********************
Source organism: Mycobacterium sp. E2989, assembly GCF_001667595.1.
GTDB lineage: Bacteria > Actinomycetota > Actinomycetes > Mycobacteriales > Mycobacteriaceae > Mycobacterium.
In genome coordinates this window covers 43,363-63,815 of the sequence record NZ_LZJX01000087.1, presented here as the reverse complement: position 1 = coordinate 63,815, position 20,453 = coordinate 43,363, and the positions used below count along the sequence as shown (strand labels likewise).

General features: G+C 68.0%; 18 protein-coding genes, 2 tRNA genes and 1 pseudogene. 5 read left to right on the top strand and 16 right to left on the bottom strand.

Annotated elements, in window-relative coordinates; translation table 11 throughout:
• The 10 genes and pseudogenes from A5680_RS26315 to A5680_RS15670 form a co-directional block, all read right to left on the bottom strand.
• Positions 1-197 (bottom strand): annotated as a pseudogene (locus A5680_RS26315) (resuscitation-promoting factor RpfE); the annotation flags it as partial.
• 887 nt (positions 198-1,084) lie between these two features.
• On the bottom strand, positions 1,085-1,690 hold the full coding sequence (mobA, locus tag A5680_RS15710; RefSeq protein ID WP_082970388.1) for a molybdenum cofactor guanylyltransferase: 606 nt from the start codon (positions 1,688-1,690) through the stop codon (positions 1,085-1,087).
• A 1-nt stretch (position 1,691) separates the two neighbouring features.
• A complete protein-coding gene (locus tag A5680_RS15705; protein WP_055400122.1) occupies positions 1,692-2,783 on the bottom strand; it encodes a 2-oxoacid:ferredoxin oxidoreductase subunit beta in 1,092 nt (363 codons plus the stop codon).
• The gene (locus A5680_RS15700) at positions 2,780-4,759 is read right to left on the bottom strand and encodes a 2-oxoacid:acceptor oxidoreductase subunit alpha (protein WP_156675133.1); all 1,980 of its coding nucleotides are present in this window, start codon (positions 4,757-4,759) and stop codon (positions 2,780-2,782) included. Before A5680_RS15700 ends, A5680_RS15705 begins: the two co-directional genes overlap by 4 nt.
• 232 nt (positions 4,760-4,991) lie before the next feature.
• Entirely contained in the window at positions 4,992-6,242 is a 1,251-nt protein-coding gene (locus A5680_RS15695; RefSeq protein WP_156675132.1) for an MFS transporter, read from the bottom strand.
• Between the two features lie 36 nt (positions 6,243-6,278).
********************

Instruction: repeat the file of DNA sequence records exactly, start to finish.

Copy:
Source organism: Mycobacterium sp. E2989, assembly GCF_001667595.1.
GTDB lineage: Bacteria > Actinomycetota > Actinomycetes > Mycobacteriales > Mycobacteriaceae > Mycobacterium.
In genome coordinates this window covers 43,363-63,815 of the sequence record NZ_LZJX01000087.1, presented here as the reverse complement: position 1 = coordinate 63,815, position 20,453 = coordinate 43,363, and the positions used below count along the sequence as shown (strand labels likewise).

General features: G+C 68.0%; 18 protein-coding genes, 2 tRNA genes and 1 pseudogene. 5 read left to right on the top strand and 16 right to left on the bottom strand.

Annotated elements, in window-relative coordinates; translation table 11 throughout:
• The 10 genes and pseudogenes from A5680_RS26315 to A5680_RS15670 form a co-directional block, all read right to left on the bottom strand.
• Positions 1-197 (bottom strand): annotated as a pseudogene (locus A5680_RS26315) (resuscitation-promoting factor RpfE); the annotation flags it as partial.
• 887 nt (positions 198-1,084) lie between these two features.
• On the bottom strand, positions 1,085-1,690 hold the full coding sequence (mobA, locus tag A5680_RS15710; RefSeq protein ID WP_082970388.1) for a molybdenum cofactor guanylyltransferase: 606 nt from the start codon (positions 1,688-1,690) through the stop codon (positions 1,085-1,087).
• A 1-nt stretch (position 1,691) separates the two neighbouring features.
• A complete protein-coding gene (locus tag A5680_RS15705; protein WP_055400122.1) occupies positions 1,692-2,783 on the bottom strand; it encodes a 2-oxoacid:ferredoxin oxidoreductase subunit beta in 1,092 nt (363 codons plus the stop codon).
• The gene (locus A5680_RS15700) at positions 2,780-4,759 is read right to left on the bottom strand and encodes a 2-oxoacid:acceptor oxidoreductase subunit alpha (protein WP_156675133.1); all 1,980 of its coding nucleotides are present in this window, start codon (positions 4,757-4,759) and stop codon (positions 2,780-2,782) included. Before A5680_RS15700 ends, A5680_RS15705 begins: the two co-directional genes overlap by 4 nt.
• 232 nt (positions 4,760-4,991) lie before the next feature.
• Entirely contained in the window at positions 4,992-6,242 is a 1,251-nt protein-coding gene (locus A5680_RS15695; RefSeq protein WP_156675132.1) for an MFS transporter, read from the bottom strand.
• Between the two features lie 36 nt (positions 6,243-6,278).